TUNBRIDGE WELLS WEST
(All 31.8.1988 Copyright Steve Sainsbury/The Rail Thing)
For a station and line that closed in 6 July 1985 it was something of a surprise to find that, just over three years later, the tracks were still down and the station and other buildings still standing. I suspect that this will be my last ever brush with the gothic glory of a large railway station entering decay, because they just don't close railways any more!
This was just about the last real railway closure in the UK. A few other short stretches of lines have closed since, but they have all found a new rail use, usually as a tramway. Indeed this line also has as well, but as a heritage line linking a new station at Tunbridge Wells with the Network station at Eridge. But back in 1988 this was all in the future, and the line had fallen into total disuse.
Amazingly the line closed for the sake of £175,000(!!!), the quoted cost of incorporating Grove Junction into the newly electrified Tonbridge to Hastings line. This short section through a tunnel just to the east of the West station remains disused, but is protected for future rail use.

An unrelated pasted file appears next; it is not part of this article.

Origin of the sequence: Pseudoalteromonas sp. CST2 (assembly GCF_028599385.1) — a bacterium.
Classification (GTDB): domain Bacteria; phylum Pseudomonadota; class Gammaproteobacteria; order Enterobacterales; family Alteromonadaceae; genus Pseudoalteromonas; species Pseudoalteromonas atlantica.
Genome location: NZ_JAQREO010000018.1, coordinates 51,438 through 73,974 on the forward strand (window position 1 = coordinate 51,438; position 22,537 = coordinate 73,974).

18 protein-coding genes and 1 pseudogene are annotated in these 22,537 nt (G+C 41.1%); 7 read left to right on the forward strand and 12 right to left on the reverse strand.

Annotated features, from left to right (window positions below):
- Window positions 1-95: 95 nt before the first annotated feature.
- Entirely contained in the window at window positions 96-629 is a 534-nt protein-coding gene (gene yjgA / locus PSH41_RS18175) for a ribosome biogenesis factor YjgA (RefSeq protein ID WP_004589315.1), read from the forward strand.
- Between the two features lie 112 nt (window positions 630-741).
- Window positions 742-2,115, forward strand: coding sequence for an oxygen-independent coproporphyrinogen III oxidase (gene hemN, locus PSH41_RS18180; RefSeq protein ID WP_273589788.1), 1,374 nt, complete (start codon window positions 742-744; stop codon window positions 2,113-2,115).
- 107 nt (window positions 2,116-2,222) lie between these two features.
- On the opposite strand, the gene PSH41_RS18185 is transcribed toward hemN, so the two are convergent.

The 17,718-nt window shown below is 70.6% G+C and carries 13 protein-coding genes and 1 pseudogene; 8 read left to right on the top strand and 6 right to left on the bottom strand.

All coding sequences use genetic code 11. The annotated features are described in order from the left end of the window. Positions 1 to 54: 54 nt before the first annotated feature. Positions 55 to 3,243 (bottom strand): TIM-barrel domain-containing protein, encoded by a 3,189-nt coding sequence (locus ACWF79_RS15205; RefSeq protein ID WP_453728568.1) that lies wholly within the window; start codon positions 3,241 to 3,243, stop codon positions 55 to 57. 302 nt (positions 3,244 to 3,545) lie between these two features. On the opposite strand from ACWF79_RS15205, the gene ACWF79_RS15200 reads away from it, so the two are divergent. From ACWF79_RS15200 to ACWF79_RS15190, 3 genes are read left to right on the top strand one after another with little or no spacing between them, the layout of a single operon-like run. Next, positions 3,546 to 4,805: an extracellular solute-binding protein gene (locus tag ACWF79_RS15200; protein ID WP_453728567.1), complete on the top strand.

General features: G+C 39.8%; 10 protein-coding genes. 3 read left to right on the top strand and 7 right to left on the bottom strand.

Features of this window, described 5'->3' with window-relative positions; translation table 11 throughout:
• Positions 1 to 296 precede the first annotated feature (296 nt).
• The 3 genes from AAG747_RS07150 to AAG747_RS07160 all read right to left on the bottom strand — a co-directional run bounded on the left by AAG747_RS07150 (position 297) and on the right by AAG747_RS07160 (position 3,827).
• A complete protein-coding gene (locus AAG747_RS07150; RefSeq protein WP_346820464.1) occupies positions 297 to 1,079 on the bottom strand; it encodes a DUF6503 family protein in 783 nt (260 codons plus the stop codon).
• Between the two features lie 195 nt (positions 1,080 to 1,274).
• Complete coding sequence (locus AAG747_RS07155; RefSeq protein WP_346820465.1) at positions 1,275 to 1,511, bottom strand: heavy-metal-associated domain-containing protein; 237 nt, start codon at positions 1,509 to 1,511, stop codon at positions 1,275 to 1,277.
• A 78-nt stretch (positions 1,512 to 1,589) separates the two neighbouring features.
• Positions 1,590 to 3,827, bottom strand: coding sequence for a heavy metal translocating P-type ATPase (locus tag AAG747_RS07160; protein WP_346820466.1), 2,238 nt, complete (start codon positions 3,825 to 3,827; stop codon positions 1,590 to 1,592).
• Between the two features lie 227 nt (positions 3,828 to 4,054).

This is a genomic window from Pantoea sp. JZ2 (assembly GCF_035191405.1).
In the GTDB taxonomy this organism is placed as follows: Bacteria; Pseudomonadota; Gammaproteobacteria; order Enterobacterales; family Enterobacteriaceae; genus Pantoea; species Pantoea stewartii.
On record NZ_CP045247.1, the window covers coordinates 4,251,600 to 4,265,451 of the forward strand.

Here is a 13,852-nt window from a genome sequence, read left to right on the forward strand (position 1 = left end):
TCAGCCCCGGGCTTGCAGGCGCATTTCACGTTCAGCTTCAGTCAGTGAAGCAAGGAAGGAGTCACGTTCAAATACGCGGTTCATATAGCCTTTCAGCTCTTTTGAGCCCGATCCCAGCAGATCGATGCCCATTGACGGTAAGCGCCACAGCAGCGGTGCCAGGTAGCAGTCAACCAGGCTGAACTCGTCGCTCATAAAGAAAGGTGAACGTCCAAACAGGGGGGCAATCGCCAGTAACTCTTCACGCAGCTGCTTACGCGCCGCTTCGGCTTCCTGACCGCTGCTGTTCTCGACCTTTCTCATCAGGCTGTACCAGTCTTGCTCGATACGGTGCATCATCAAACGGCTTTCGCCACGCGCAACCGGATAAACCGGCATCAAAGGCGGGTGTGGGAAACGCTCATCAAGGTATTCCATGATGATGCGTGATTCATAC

The line saw diesel units for a while after closure, these were stabled at the depot there until new arrangements could be made. This meant the infrastructure stayed in place a little longer.
The Spa Valley Railway has gradually reopened the stretch back to Eridge where cross platform interchange is made with Network trains running up from Uckfield and down from Oxted and beyond. This gives the heritage line useful resilience and also the potential for future community traffic.
Looking further ahead it's likely that many other lines long disused in this area will reopen as the oil runs out and more and more traffic goes to the railways. This includes the iconic Cuckoo line which runs south from Eridge to Polegate near Eastbourne, the useful route from Eridge via East Grinstead to Three Bridges and, of course, the soon to be reopened Lewes-Uckfield line. Bearing all this in mind, plus the progress already made at the Spa Valley, these pics really do show the low point of Tunbridge Wells West's fortunes. I have mixed feelings - gratitude that I got to see this but perhaps regret that I didn't see it in its glory days - and will probably miss seeing the whole network reopen.